It's universally accepted that getting punched in the face is not fun. Yet that's precisely what boxers deal with every time they step into a ring. For them, a bad day at the office means being on the receiving end of a fist flying towards them at high velocity.
So I kept telling myself, even before I wound on my hand wraps for my introduction to boxing, that it was reasonable to be filled with a strange mix of excitement and anxiety. I've always been curious about boxing (hence the excitement part) but have always been petrified of getting a shiner (hence the anxiety).
In combat sports, you constantly hear that safety is of the utmost importance. But, as I arrived at DEF Boxing gym for my session with head trainer Jay Lau Chi-yuen, that thought did little to take the edge off any jitters. Let's face it, boxing is not for everyone - especially not the sissies.
Coach Lau got me started by fitting me with a pair of 16oz (about 450 grams) gloves. Olympic hopefuls will compete with 10oz gloves. Heavier gloves provide more padding for the puncher (less impact on the hand) and the punched (less impact on the face and body). Although my gloves looked colossal - almost like small cushions - they felt lighter than they appeared, and were quite easy to manoeuvre. Midway through the session, though, they felt like mini-dumbbells.
Before a boxing bout, a referee will invite both fighters to the centre of the ring, where he will tell them the number one rule in boxing: protect yourself at all times. The most common way to protect oneself in boxing is to keep your hands up. In the basic fighting stance, both hands are raised up around the chin area, with the elbows tucked tightly into the body. People commonly believe boxers possess massive arms for generating powerful punches. Coach Lau says arms are more for defence - they function like a shield. The larger the arms, the greater the area protected.
Punches are thrown directly from the fighting stance with little to no "wind-up". Wind-up makes you telegraph your punches, giving your opponent more time to react.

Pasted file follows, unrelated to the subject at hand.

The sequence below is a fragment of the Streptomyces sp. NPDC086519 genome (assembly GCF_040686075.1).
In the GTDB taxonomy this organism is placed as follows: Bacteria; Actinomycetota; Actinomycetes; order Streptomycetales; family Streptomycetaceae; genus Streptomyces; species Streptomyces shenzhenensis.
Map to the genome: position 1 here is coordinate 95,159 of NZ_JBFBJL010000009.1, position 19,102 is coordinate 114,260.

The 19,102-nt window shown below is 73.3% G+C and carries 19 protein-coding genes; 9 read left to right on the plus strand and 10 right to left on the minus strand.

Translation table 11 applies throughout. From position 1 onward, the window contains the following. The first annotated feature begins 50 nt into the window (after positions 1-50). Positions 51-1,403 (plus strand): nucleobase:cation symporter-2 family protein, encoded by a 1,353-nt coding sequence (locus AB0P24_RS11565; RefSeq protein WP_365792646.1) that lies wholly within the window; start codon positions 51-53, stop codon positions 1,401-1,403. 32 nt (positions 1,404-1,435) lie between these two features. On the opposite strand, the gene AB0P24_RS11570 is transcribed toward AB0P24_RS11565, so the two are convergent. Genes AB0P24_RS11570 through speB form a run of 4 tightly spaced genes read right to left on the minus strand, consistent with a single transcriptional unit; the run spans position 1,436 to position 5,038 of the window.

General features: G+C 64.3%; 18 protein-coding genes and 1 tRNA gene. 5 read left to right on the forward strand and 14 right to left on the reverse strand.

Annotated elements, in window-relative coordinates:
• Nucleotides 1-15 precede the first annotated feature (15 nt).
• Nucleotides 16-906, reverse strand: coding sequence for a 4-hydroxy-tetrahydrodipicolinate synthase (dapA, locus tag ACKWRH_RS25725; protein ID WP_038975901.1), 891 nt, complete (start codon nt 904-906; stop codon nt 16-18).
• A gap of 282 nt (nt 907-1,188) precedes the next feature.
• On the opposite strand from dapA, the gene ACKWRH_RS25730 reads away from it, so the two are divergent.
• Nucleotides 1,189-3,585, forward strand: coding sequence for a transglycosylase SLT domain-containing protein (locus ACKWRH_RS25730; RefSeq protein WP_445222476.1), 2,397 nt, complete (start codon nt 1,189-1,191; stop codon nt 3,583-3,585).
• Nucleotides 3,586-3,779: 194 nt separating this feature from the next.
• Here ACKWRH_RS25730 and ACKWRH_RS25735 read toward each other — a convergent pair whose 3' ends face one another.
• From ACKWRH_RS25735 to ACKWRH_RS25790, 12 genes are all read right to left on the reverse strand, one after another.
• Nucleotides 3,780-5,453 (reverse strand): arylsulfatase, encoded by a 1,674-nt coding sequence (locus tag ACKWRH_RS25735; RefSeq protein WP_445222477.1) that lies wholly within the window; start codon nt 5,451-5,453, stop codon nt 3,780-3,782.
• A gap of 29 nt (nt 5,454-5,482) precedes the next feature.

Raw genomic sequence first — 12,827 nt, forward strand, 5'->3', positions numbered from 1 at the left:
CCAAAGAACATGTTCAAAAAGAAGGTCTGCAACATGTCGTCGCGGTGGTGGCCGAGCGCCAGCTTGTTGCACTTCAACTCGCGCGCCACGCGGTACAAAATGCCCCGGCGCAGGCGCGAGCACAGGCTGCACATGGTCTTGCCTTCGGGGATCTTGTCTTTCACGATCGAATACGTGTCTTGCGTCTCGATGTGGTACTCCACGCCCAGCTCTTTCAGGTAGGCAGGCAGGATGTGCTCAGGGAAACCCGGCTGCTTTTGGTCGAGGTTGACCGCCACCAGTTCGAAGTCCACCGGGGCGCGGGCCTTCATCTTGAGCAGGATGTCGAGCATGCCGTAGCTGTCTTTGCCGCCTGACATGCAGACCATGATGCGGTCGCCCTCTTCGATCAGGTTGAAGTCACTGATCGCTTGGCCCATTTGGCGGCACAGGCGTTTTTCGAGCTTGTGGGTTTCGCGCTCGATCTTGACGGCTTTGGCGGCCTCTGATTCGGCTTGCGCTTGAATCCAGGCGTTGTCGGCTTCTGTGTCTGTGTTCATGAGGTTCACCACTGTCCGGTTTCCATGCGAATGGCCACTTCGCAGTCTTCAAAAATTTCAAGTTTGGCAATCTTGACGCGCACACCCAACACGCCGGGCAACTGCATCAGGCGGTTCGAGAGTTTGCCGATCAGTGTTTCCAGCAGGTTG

A common misconception is that punching power comes from the arms. In fact, punching power comes from the entire body, and much of it comes from your base - the legs and hip rotation. After throwing some jabs, uppercuts and hooks at a punching bag, my entire body felt exhausted. Most of all, my legs were burning.
The jab is the most basic, and most-used punch, in boxing. It is a measuring stick to gauge distance and timing, to keep your opponent at bay and to score points. It's typically thrown with the lead hand - the hand closest to your opponent - in a straight line directed to the opponent's face.
The hook, which comes from the side, was the most difficult punch for me. There's something strange about entering at such an angle and my hand would often glide off the bag. I needed to make my punches stick, striking the bag with all four knuckles, so the bulk of the force was spread among them all. This provides more impact per punch and reduces the chance of breaking a hand.
An uppercut comes from an upward movement aimed at an opponent's chin. This was also a lot more difficult than I had expected.
After doing some bag and pad work, I progressed to the speed bag, a ball-shaped object dangling from a wooden board. Coach Dave Lam Tsing told me the speed ball is meant to improve timing - helping rhythm trump brute power. It looked really simple, but catching the ball on the rebound and striking it at the same speed and position each time proved to be immensely difficult.
By this time I was basically running on empty. Although I'd thought my gloves felt relatively light, by the end, my arms felt like jelly, and just keeping them up was a major task in itself. My cardio strength is not quite up to par and I knew it was time to throw in the towel.
There's a lot more to boxing than brutish combatants throwing hand grenades at each other. After completing one session, you realise it's not so much a fight as an un-choreographed dance. There's a primal rush you get from boxing that can't be replicated with any other Olympic sport.
Barry does pad work with Dave Lam.
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